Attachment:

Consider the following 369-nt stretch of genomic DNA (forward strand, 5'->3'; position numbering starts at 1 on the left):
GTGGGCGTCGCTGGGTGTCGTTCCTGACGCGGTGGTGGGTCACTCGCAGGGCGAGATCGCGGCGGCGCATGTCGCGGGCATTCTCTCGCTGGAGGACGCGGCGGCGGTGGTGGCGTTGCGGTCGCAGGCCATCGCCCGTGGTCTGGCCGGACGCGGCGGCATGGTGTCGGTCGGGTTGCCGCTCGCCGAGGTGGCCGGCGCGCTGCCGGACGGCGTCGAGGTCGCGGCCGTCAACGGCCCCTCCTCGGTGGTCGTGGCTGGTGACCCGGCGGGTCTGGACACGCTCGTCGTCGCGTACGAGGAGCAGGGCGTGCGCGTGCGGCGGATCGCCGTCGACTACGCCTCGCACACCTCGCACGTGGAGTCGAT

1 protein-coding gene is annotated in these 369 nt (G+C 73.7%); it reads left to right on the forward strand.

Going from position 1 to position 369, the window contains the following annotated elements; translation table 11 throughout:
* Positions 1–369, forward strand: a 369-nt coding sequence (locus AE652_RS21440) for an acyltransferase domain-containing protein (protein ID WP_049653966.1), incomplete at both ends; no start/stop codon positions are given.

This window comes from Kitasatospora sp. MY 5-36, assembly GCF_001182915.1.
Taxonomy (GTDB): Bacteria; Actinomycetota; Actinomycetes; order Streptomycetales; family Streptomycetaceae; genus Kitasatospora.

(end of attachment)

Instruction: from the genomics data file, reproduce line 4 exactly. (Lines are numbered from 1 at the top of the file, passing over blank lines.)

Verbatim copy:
Going from position 1 to position 369, the window contains the following annotated elements; translation table 11 throughout: